COVID-19

With July rents due, renters brace for evictions

Jasmine Garsd Jun 30, 2020
Heard on: Marketplace Morning Report
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Many renters rights organizations are saying that government needs to step in, and help both renters and landlords stay afloat. Angela Weiss/AFP via Getty Images
COVID-19

With July rents due, renters brace for evictions

Jasmine Garsd Jun 30, 2020
Many renters rights organizations are saying that government needs to step in, and help both renters and landlords stay afloat. Angela Weiss/AFP via Getty Images
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Rent for many people is due on Wednesday, July 1, and housing rights groups across the country say they are bracing for a wave of eviction complaints in July.

Texas, New York and Virginia are among states where moratoriums on eviction, put in place due to the pandemic, have expired. But millions of Americans are still out of work.

For some tenants, it’s not just July rent that’s due. It’s now several months’ worth.

“We are extremely worried, because all of the indicators point to there being massive evictions across the country,” said Lisa Rice, CEO of the National Fair Housing Alliance. “And we do not have the infrastructure to deal with that.”

According to the Urban Institute, nearly 20% of people who rent did not pay in June. Rice said evictions may disproportionately affect Black and Latino households, who are about twice as likely to be renters as whites.

Richard St. Paul, with the New York City Small Homeowners Association that represents landlords, said they need help too. Mortgage payments are due.

“Most of our members have relationships with the tenants. What our members want is some type of assistance, that will help the tenants,” St. Paul said.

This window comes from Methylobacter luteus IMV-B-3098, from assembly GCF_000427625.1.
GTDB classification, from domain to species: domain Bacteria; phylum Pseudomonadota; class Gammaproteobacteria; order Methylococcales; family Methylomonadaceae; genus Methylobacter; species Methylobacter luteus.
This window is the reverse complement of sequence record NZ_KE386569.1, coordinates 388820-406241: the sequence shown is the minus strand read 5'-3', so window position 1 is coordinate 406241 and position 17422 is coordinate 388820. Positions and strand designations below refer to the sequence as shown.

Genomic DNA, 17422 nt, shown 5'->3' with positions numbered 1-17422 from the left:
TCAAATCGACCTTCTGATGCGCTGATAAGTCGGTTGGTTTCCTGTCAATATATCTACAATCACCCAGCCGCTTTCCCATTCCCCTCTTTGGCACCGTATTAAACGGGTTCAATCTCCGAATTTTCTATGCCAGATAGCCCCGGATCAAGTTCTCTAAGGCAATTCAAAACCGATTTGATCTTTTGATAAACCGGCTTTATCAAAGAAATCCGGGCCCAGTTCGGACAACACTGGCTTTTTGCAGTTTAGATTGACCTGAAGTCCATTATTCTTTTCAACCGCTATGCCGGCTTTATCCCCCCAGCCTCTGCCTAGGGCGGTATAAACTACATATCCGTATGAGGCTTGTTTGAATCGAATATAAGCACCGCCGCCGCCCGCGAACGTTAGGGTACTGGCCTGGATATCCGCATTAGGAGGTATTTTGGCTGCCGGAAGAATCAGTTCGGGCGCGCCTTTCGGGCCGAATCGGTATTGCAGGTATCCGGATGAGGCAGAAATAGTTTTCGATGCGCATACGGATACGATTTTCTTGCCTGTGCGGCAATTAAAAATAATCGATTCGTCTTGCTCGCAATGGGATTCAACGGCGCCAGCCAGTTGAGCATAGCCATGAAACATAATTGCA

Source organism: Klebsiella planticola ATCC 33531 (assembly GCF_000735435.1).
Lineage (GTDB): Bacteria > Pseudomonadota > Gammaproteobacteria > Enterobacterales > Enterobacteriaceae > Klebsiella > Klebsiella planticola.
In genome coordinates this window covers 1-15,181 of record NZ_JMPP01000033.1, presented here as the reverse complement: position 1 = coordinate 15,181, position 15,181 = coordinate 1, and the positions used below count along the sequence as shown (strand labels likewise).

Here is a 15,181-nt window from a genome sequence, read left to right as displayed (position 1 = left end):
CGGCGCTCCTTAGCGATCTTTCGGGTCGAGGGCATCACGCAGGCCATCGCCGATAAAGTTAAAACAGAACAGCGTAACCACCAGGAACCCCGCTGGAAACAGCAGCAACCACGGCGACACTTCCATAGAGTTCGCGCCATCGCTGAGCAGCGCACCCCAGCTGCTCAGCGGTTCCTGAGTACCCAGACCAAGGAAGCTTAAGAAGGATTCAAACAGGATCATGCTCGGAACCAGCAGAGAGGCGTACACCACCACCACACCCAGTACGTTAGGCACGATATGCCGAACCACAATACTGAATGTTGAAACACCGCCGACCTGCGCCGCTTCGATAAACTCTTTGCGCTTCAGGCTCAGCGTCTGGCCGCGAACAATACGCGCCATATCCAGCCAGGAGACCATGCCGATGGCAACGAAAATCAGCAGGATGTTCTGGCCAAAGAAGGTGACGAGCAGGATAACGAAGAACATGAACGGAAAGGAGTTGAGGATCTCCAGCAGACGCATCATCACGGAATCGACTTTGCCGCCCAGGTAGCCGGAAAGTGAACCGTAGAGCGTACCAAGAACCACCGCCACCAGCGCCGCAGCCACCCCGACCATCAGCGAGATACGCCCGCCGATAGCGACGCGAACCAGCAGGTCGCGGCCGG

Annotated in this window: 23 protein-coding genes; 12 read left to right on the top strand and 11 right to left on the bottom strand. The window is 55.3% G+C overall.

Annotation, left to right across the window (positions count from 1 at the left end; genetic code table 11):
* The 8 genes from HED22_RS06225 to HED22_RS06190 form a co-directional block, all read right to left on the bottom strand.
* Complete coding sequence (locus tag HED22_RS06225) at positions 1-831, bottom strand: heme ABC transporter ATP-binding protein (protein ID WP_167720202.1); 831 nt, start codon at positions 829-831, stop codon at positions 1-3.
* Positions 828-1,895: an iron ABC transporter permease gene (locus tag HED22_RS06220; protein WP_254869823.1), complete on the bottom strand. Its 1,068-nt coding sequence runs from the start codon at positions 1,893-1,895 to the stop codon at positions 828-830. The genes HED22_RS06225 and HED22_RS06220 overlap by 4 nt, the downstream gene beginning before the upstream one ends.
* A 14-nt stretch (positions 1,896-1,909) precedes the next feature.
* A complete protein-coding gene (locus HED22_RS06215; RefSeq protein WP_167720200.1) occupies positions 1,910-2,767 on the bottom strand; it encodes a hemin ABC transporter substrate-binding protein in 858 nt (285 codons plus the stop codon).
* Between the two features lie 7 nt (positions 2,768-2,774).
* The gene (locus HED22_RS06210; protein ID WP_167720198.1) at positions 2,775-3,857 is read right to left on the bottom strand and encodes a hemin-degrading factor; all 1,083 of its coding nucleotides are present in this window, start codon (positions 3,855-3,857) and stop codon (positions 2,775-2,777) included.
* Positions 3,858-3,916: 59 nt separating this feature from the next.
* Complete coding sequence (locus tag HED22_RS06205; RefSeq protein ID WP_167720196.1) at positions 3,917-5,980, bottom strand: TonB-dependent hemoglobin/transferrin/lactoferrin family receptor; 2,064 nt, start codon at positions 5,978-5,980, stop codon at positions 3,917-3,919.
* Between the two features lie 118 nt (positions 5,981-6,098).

That’s also what many renters rights organizations are saying: that government needs to step in, and help both renters and landlords stay afloat.

COVID-19 Economy FAQs

What’s the latest on the extra COVID-19 unemployment benefits?

As of now, those $600-a-week payments will stop at the end of July. For many, unemployment payments have been a lifeline, but one that is about to end, if nothing changes. The debate over whether or not to extend these benefits continues among lawmakers.

With a spike in the number of COVID-19 cases, are restaurants and bars shutting back down?

The latest jobs report shows that 4.8 million Americans went back to work in June. More than 30% of those job gains were from bars and restaurants. But those industries are in trouble again. For example, because of the steep rise in COVID-19 cases in Texas, Gov. Greg Abbott, a Republican, increased restrictions on restaurant capacities and closed bars. It’s created a logistical nightmare.

Which businesses got Paycheck Protection Program loans?

The numbers are in — well, at least in part. The federal government has released the names of companies that received loans of $150,000 or more through the Paycheck Protection Program.

Some of the companies people are surprised got loans include Kanye West’s fashion line, Yeezy, TGI Fridays and P.F. Chang’s. The companies you might not recognize, particularly some smaller businesses, were able to hire back staff or partially reopen thanks to the loans.

You can find answers to more questions on unemployment benefits and COVID-19 here.

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